Music, Gender and Performance (New Course for Fall 2010)
Course Number: MUSI V3462
Prof. Ellen Gray
This seminar explores relationships between gender, music and performance from the perspective of ethnomusicology, cultural anthropology, critical music studies, feminist and queer theory and performance studies. We examine debates around issues of sex and gender and nature and culture through the lens of musical performance and experience. Some questions we consider include: In what ways is participation in particular music dictated by gendered conventions? What social purpose do these delineations serve? How can we think about the concept of nation via gender and music? How might the gendered performances and the voices of musical celebrities come to represent or officially "speak" for the nation or particular publics? How does music shape our understanding of emotion, our experience of pleasure?
and his SYOTOS Band played to a packed house at the Kennedy Center on August 8, 2010. This concert featured percussionist Candido Camero and saxophonist Gene Jefferson. You can watch the webcast at:
This course seeks to explore the significance of sound for understanding the negotiation the relation between the sacred and the secular, in light of recent work in critical religious studies. It seeks to explore the acoustic dimensions of the 'turn to religion' by exploring the uses of sound in mediating the relationship between the sacred and the secular in different cultures.
Peter Susser, who joined the Department as Director of Undergraduate Musicianship in 2011, has a long association with Columbia, where he earned his DMA and where he has taught as an adjunct instructor for many years.
Check out the photo and feature on professor Christopher Washburne in the NY Times:
From: Walter Frisch, Director of Graduate Studies
Meeting with All Music Graduate Students on Wednesday, May 5, 2:15 to 3:30 pm
This will be our spring semester meeting with graduate students and the DGS, and any available faculty, to discuss issues of concern and for us to update you on graduate matters. All music graduate students are encouraged to attend. Refreshments will be served!
Congratulations to Columbia Ethnomusicology PhD alumnus Morgan Luker, who has accepted a tenure-track position as Assistant Professor of Music at Reed College in Portland, Oregon. Prof. Luker's work deals with Argentine tango and issues of cultural policy and urban governance. His dissertation, "The Tango Machine," was completed at Columbia in 2009 under the sponsorship of Prof. Ochoa.
The Center for Ethnomusicology, 701C Dodge Hall, April 13, 5:30 pm
This talk will focus on some of the virtues and problems of writing about the lives of musicians. It will include a quick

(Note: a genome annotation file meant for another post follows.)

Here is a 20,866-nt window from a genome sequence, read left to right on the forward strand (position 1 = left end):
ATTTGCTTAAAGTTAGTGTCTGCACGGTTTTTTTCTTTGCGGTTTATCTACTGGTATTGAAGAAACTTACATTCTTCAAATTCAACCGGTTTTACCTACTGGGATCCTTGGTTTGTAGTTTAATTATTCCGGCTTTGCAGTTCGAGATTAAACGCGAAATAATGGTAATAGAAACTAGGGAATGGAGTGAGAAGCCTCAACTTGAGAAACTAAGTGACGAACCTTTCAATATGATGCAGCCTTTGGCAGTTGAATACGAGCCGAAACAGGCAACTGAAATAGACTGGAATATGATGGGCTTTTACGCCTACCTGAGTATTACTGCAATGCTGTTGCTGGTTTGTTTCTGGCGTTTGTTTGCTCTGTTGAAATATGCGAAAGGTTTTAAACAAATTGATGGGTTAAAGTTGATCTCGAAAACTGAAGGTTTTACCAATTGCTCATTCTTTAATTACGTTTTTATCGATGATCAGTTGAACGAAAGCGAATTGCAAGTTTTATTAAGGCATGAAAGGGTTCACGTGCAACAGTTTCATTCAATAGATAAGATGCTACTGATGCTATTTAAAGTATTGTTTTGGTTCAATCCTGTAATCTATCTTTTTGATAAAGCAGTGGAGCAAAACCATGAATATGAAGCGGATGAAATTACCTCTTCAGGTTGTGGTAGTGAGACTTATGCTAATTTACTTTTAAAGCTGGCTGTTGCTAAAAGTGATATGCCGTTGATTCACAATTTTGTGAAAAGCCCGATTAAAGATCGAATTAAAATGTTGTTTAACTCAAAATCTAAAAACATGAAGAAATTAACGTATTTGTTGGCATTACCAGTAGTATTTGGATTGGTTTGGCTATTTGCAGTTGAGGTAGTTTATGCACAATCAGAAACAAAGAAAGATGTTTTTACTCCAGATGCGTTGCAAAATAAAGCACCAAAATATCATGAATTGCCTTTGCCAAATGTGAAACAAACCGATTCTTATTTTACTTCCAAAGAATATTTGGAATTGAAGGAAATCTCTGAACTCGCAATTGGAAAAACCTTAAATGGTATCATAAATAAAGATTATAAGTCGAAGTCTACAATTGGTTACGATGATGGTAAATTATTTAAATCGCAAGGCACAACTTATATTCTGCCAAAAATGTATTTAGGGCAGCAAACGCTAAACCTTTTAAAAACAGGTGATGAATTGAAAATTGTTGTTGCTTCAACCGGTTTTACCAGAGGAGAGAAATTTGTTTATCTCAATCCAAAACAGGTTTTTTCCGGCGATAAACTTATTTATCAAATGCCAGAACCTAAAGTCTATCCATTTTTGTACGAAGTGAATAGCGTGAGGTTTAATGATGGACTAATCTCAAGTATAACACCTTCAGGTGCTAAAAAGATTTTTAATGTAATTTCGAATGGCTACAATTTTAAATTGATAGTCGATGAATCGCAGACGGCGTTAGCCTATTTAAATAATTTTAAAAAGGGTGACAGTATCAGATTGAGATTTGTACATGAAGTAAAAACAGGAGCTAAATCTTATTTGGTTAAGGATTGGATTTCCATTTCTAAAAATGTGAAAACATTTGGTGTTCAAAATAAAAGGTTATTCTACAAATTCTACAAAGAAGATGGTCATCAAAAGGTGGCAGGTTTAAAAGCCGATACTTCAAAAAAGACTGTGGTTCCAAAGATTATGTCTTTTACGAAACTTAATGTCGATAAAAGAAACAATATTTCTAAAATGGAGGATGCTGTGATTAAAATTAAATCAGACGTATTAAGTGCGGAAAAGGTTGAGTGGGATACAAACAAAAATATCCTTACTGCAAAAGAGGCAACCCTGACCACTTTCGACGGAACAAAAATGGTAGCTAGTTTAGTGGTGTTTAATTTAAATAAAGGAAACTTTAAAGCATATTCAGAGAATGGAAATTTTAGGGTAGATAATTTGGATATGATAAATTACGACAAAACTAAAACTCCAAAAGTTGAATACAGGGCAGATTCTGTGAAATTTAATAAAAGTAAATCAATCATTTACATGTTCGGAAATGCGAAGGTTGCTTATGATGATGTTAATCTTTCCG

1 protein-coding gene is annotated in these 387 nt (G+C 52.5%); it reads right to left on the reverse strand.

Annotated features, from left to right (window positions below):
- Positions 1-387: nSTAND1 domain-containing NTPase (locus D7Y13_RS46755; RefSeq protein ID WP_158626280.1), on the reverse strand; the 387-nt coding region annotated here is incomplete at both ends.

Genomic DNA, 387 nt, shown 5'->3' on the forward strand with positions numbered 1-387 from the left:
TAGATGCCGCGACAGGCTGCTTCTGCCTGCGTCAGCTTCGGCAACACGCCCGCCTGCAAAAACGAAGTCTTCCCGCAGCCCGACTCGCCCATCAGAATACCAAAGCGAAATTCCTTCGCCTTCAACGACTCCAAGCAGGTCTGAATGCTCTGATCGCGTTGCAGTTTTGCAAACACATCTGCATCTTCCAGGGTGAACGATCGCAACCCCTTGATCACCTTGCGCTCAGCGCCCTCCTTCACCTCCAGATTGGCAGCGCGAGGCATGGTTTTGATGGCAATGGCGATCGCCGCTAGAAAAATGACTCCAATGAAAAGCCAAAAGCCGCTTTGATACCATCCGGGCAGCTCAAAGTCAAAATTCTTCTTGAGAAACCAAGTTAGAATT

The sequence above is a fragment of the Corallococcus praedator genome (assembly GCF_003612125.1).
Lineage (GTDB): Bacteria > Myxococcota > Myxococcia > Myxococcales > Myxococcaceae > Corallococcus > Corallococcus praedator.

survey of the types and uses of life narratives by ethnomusicologists, folklorists, social scientists, and popular writers, with a short discussion of some recent innovative biographical works. Examples will be drawn from a variety of biographies, including my books on Sun Ra, Miles Davis, Jelly Roll Morton, and Alan Lomax
University, is proud to present the following speaker:
Joy H. Calico, Radcliffe Institute for Advanced Study, Harvard University, and Vanderbilt University
"Schoenberg's A Survivor from Warsaw behind the Iron Curtain (1958-68)"
Friday March 5th, 4pm
Respondent: Juliet Forshaw
Co-Sponsored by the Center for Ethnomusicology
All Colloquia are in 622 Dodge Hall and are free and open to the public
For further information go to music.columbia.edu/colloquia
The seventh annual Columbia Music Scholarship Conference will take place on Saturday, March 6 in 301 Philosophy Hall at Columbia University from 10 AM to 6 PM. Nine graduate students and young scholars will present original research exploring various facets of the conference theme "Music and Money: Examining Value in Music." Ethnomusicologist Wayne Marshall (Massachusetts Institute of Technology) will deliver the keynote address "Following the Musical Money Across the Social Web." CMSC would like to thank the Graduate Student Advisory Council, Columbia University Department of Music, Center for the Study of Ethnicity and Race, and the Institute of Latin American Studies for co-sponsorship of this year's conference.
All events are free and open to the public. Lunch will be provided and a reception will follow the keynote address. For more information about the conference and the schedule of presenters, please visit http://www.columbia.edu/cu/cmsc/. Please direct inquiries to firstname.lastname@example.org.